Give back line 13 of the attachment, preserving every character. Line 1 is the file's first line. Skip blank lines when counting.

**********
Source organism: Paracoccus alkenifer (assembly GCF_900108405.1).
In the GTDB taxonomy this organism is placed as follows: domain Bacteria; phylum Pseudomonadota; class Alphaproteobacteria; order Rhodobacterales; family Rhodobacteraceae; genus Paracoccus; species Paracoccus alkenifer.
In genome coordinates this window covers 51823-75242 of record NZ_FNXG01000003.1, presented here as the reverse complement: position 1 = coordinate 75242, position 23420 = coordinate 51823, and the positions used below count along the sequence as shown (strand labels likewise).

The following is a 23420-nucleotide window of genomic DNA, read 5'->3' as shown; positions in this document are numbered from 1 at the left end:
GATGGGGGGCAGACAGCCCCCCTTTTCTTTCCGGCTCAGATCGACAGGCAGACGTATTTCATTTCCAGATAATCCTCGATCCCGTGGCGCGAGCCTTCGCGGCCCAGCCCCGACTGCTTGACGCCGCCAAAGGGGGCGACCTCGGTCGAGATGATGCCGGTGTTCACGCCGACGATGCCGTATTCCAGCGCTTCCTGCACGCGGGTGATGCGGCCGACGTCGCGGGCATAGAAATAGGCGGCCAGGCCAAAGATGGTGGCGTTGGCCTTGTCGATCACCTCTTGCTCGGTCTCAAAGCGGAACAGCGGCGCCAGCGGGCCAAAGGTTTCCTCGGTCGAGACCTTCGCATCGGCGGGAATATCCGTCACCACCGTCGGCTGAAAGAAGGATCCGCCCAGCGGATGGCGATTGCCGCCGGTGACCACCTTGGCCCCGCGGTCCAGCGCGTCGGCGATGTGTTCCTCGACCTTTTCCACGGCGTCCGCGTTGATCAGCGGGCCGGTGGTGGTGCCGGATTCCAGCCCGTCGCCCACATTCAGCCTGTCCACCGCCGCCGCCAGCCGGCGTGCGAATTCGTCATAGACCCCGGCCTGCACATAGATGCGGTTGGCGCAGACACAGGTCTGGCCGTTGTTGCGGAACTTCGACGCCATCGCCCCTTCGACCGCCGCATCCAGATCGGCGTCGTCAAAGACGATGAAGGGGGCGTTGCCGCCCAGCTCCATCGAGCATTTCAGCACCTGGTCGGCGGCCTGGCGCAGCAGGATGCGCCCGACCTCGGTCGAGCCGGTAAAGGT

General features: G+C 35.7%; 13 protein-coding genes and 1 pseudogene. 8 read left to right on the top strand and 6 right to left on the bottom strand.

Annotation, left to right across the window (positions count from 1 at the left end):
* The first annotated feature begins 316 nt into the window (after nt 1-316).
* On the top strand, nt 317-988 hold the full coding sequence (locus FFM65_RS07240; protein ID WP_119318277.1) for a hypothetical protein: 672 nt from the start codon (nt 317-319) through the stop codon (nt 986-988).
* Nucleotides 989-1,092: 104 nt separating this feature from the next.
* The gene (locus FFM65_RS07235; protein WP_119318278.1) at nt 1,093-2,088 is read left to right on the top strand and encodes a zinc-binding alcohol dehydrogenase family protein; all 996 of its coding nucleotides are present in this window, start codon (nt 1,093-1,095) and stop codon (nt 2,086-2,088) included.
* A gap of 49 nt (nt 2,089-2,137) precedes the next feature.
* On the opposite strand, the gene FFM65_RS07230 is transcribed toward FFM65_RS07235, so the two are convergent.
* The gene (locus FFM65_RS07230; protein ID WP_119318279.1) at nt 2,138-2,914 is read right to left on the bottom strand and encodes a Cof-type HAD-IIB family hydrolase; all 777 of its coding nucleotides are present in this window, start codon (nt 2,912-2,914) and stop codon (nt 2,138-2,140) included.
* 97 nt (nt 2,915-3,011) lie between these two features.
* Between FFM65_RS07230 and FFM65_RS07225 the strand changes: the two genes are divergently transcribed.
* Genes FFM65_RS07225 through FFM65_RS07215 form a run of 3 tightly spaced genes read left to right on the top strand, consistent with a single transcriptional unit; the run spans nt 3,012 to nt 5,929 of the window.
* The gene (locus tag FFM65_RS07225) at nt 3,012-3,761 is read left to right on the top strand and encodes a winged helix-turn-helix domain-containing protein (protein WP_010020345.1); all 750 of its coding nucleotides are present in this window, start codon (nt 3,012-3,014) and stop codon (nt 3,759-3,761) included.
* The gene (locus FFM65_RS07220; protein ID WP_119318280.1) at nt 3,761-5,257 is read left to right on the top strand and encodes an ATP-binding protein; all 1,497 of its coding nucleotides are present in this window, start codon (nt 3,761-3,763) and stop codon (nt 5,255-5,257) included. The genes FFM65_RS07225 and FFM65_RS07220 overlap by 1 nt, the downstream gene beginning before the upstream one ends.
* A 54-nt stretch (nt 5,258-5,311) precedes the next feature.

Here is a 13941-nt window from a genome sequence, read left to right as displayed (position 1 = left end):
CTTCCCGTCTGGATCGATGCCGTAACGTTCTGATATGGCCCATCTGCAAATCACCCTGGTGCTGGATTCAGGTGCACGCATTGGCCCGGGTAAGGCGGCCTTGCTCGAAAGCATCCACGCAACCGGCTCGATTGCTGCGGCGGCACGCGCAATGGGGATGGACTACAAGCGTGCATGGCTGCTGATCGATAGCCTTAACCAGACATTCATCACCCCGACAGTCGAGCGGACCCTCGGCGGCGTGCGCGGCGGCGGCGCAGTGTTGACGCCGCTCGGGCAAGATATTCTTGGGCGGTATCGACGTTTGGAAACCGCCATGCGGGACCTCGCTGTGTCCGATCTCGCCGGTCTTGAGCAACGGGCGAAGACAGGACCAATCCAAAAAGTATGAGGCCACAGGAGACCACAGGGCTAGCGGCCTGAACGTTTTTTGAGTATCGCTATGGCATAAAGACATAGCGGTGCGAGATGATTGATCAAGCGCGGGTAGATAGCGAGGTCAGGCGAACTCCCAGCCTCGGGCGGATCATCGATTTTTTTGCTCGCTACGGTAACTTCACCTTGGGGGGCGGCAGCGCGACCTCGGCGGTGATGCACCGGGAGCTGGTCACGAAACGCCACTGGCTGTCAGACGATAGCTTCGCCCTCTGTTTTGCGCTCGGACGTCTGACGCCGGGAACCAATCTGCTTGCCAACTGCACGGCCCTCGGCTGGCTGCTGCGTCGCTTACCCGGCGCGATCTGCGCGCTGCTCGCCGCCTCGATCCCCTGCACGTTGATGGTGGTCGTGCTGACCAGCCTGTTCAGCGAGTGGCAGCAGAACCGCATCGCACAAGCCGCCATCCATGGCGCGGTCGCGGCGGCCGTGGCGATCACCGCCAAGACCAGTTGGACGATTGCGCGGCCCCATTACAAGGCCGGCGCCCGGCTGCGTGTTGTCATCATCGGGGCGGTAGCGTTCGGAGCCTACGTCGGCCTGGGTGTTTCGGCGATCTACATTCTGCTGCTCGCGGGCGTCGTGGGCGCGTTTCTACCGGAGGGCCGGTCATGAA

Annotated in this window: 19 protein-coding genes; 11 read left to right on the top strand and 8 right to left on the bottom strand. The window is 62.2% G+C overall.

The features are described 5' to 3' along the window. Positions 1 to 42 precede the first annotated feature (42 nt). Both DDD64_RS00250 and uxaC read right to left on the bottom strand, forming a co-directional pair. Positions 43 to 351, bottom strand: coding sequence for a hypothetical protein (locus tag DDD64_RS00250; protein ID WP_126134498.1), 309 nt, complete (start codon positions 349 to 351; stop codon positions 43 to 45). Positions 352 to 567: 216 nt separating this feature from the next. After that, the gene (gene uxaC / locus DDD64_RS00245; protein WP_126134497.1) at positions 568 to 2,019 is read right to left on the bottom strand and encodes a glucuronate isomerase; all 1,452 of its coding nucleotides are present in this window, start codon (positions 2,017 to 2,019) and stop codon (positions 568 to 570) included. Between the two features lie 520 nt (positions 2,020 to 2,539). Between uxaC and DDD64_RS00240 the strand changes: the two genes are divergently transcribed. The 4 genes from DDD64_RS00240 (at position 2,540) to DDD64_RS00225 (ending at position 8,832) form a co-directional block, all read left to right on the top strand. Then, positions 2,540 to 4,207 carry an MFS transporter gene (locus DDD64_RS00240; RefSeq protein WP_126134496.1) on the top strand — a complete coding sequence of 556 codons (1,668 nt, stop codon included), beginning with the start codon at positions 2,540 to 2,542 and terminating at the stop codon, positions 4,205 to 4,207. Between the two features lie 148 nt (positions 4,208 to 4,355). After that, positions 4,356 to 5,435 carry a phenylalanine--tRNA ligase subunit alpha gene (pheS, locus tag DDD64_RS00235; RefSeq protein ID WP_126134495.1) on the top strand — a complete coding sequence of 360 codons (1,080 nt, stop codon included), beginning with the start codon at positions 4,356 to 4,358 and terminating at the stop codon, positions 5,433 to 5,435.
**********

* On the opposite strand, the gene FFM65_RS07230 is transcribed toward FFM65_RS07235, so the two are convergent.